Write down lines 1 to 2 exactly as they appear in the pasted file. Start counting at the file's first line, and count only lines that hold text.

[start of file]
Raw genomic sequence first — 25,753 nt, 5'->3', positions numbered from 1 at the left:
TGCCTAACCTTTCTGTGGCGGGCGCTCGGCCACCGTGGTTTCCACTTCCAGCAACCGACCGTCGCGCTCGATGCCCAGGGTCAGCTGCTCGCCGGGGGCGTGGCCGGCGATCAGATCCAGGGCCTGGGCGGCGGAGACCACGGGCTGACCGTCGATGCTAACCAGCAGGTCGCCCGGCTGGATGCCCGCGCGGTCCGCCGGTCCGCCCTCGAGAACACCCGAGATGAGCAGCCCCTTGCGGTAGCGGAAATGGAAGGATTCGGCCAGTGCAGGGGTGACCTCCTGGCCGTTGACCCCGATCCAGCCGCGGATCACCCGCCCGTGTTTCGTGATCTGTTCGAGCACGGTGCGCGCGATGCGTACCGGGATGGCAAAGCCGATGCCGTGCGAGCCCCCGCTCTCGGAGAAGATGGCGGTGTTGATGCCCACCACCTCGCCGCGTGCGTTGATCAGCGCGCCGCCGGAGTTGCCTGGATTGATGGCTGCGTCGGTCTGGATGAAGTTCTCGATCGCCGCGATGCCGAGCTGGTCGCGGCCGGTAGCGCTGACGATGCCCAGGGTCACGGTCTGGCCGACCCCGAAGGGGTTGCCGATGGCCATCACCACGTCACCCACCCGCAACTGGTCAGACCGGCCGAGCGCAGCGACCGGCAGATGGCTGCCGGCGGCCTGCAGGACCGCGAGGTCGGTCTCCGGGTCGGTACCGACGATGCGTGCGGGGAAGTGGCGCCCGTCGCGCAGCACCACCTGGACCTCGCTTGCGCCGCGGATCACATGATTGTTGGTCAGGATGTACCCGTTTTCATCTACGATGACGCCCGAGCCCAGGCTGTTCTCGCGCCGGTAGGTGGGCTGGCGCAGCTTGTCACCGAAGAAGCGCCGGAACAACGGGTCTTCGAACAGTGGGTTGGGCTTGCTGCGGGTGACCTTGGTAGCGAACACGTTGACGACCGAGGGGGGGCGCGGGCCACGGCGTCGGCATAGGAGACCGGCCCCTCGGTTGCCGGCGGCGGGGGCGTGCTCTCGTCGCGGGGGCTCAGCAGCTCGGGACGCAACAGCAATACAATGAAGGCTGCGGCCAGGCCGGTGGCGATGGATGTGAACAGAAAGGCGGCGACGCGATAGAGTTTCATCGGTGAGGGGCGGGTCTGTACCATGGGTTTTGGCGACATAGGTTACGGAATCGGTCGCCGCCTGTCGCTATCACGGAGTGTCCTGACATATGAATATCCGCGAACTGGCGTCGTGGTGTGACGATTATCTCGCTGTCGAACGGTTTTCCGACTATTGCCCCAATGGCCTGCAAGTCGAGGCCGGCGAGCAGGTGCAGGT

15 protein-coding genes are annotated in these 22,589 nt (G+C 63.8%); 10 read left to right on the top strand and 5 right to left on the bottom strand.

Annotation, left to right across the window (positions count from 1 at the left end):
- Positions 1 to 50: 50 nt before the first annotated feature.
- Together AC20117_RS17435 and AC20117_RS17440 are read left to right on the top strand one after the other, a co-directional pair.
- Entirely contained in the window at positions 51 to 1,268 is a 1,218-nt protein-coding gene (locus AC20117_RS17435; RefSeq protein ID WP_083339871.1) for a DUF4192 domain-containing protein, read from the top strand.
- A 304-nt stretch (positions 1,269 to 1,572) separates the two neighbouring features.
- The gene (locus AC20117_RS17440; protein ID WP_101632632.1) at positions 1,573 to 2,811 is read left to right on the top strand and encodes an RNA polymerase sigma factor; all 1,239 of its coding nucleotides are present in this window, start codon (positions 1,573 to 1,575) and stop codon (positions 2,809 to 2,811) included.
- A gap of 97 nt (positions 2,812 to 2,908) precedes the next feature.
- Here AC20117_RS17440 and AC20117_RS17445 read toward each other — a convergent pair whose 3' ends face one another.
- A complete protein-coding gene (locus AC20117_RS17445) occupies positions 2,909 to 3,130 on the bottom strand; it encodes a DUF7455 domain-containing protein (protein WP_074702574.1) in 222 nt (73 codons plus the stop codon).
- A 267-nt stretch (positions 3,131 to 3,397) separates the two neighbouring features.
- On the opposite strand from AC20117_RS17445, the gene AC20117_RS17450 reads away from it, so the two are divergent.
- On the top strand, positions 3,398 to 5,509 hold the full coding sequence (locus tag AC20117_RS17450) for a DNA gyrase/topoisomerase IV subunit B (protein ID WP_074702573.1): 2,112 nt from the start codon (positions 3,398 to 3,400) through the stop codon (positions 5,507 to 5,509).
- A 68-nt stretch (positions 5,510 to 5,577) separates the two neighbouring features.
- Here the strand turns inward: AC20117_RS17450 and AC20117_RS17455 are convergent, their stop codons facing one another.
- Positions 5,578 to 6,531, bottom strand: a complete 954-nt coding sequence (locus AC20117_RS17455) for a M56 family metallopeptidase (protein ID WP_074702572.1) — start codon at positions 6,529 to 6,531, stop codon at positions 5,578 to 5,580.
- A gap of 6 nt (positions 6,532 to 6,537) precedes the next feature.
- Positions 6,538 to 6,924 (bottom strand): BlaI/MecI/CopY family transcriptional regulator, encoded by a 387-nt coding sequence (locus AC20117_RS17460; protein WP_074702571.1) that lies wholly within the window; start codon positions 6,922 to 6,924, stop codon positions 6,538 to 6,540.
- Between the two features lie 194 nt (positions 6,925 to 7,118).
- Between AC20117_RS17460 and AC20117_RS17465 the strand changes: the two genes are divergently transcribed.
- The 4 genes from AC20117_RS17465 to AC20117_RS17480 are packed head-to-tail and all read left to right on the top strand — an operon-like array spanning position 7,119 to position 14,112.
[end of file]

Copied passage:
Raw genomic sequence first — 25,753 nt, 5'->3', positions numbered from 1 at the left:
TGCCTAACCTTTCTGTGGCGGGCGCTCGGCCACCGTGGTTTCCACTTCCAGCAACCGACCGTCGCGCTCGATGCCCAGGGTCAGCTGCTCGCCGGGGGCGTGGCCGGCGATCAGATCCAGGGCCTGGGCGGCGGAGACCACGGGCTGACCGTCGATGCTAACCAGCAGGTCGCCCGGCTGGATGCCCGCGCGGTCCGCCGGTCCGCCCTCGAGAACACCCGAGATGAGCAGCCCCTTGCGGTAGCGGAAATGGAAGGATTCGGCCAGTGCAGGGGTGACCTCCTGGCCGTTGACCCCGATCCAGCCGCGGATCACCCGCCCGTGTTTCGTGATCTGTTCGAGCACGGTGCGCGCGATGCGTACCGGGATGGCAAAGCCGATGCCGTGCGAGCCCCCGCTCTCGGAGAAGATGGCGGTGTTGATGCCCACCACCTCGCCGCGTGCGTTGATCAGCGCGCCGCCGGAGTTGCCTGGATTGATGGCTGCGTCGGTCTGGATGAAGTTCTCGATCGCCGCGATGCCGAGCTGGTCGCGGCCGGTAGCGCTGACGATGCCCAGGGTCACGGTCTGGCCGACCCCGAAGGGGTTGCCGATGGCCATCACCACGTCACCCACCCGCAACTGGTCAGACCGGCCGAGCGCAGCGACCGGCAGATGGCTGCCGGCGGCCTGCAGGACCGCGAGGTCGGTCTCCGGGTCGGTACCGACGATGCGTGCGGGGAAGTGGCGCCCGTCGCGCAGCACCACCTGGACCTCGCTTGCGCCGCGGATCACATGATTGTTGGTCAGGATGTACCCGTTTTCATCTACGATGACGCCCGAGCCCAGGCTGTTCTCGCGCCGGTAGGTGGGCTGGCGCAGCTTGTCACCGAAGAAGCGCCGGAACAACGGGTCTTCGAACAGTGGGTTGGGCTTGCTGCGGGTGACCTTGGTAGCGAACACGTTGACGACCGAGGGGGGGCGCGGGCCACGGCGTCGGCATAGGAGACCGGCCCCTCGGTTGCCGGCGGCGGGGGCGTGCTCTCGTCGCGGGGGCTCAGCAGCTCGGGACGCAACAGCAATACAATGAAGGCTGCGGCCAGGCCGGTGGCGATGGATGTGAACAGAAAGGCGGCGACGCGATAGAGTTTCATCGGTGAGGGGCGGGTCTGTACCATGGGTTTTGGCGACATAGGTTACGGAATCGGTCGCCGCCTGTCGCTATCACGGAGTGTCCTGACATATGAATATCCGCGAACTGGCGTCGTGGTGTGACGATTATCTCGCTGTCGAACGGTTTTCCGACTATTGCCCCAATGGCCTGCAAGTCGAGGCCGGCGAGCAGGTGCAGGT